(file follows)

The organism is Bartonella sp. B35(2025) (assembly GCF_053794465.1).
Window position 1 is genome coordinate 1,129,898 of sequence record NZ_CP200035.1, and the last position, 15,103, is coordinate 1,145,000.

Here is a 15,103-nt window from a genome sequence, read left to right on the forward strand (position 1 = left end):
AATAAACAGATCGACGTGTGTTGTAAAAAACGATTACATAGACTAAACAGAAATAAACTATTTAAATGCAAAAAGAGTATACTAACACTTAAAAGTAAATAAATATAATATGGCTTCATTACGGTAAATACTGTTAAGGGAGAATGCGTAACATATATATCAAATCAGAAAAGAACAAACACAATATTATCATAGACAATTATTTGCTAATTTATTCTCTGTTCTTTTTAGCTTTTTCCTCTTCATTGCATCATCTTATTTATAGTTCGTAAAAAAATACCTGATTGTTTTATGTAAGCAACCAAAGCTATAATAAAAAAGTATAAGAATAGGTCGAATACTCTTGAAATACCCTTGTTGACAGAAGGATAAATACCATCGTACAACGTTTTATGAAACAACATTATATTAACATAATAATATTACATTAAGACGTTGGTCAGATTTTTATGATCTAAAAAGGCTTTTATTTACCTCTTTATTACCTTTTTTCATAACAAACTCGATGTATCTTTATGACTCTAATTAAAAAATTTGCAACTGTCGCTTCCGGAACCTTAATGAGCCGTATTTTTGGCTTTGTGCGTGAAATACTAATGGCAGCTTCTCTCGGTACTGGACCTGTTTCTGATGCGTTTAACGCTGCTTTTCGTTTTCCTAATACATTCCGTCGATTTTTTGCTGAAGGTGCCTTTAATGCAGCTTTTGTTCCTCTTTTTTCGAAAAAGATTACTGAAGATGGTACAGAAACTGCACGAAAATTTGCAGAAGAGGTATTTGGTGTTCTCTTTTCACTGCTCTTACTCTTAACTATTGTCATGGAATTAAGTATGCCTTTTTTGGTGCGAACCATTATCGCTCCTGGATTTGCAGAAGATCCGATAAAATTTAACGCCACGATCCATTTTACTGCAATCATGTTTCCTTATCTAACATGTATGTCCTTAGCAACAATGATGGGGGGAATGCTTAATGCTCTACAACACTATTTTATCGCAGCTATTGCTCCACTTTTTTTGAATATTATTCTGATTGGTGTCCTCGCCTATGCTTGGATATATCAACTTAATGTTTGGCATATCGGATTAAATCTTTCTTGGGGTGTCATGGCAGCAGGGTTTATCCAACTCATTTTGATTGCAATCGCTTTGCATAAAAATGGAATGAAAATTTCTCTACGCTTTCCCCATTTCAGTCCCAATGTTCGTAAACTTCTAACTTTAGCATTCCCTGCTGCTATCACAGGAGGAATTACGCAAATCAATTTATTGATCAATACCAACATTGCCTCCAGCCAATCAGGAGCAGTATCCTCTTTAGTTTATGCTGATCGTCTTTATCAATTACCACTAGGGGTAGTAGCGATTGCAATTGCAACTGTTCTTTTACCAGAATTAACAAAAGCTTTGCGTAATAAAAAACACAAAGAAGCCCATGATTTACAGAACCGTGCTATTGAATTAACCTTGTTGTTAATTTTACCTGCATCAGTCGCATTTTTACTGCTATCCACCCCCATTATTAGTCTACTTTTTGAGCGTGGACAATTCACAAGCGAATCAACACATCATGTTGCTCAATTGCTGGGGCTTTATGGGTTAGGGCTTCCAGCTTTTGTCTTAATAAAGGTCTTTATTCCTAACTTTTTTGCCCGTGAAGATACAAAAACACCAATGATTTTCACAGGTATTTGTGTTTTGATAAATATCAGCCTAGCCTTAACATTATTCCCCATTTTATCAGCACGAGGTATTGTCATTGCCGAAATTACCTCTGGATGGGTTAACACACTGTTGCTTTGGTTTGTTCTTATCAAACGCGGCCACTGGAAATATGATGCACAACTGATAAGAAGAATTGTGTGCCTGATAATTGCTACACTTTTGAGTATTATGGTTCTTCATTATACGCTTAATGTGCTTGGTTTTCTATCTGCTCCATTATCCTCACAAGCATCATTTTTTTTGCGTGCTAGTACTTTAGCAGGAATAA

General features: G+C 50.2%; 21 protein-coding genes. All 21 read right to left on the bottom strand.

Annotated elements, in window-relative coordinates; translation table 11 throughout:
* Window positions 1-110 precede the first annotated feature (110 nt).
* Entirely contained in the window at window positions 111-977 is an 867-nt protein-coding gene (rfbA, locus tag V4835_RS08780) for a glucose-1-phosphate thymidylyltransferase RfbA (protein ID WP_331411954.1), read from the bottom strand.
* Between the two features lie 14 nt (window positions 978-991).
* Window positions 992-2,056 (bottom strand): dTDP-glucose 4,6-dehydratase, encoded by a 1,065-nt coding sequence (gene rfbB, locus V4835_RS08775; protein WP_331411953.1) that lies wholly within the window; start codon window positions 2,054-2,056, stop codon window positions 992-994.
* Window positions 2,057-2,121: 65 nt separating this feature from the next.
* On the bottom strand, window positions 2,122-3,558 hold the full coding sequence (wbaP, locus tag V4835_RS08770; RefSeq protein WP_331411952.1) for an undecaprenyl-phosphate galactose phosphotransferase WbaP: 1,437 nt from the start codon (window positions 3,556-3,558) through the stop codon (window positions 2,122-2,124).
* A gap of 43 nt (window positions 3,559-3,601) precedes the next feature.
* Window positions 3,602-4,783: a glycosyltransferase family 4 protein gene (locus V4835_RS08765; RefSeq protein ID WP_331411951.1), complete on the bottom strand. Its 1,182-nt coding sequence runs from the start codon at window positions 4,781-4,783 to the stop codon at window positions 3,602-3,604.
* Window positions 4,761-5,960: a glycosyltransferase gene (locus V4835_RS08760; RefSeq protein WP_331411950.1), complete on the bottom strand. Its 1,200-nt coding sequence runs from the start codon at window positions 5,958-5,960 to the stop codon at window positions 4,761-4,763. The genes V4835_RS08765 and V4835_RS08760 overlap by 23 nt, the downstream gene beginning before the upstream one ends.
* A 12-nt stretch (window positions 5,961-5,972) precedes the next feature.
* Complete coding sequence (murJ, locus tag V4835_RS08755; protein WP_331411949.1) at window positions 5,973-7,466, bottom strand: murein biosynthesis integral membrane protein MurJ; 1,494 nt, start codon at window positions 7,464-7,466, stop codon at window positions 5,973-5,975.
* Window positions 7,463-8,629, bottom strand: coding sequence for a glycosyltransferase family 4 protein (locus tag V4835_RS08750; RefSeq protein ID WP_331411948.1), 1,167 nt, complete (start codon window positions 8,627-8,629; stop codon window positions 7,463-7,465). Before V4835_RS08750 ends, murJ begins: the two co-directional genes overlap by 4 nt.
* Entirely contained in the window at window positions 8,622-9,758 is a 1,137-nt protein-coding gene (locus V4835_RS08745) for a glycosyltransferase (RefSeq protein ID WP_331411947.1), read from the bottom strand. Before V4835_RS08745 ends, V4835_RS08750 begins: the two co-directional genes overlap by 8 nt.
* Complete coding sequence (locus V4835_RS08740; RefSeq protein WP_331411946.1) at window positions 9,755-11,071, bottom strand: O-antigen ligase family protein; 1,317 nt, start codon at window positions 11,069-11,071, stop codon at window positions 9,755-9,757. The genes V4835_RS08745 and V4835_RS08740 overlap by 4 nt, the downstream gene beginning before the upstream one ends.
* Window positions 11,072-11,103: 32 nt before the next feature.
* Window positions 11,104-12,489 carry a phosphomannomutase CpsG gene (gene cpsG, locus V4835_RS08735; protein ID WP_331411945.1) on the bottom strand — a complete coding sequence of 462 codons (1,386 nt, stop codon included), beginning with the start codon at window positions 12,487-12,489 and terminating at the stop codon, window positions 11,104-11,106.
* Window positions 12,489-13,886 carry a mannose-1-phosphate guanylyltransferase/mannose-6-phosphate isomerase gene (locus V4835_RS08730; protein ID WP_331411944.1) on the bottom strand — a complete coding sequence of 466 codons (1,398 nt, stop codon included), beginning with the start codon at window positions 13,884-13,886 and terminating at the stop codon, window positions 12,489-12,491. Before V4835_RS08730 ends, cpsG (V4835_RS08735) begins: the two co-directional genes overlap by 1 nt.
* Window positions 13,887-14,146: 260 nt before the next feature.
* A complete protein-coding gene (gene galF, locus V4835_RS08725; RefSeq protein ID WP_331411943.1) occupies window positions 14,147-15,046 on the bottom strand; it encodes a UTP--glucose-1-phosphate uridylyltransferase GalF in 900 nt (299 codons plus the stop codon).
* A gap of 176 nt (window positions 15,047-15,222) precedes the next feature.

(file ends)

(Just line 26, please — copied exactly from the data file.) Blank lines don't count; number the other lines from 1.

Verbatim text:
* A gap of 176 nt (window positions 15,047-15,222) precedes the next feature.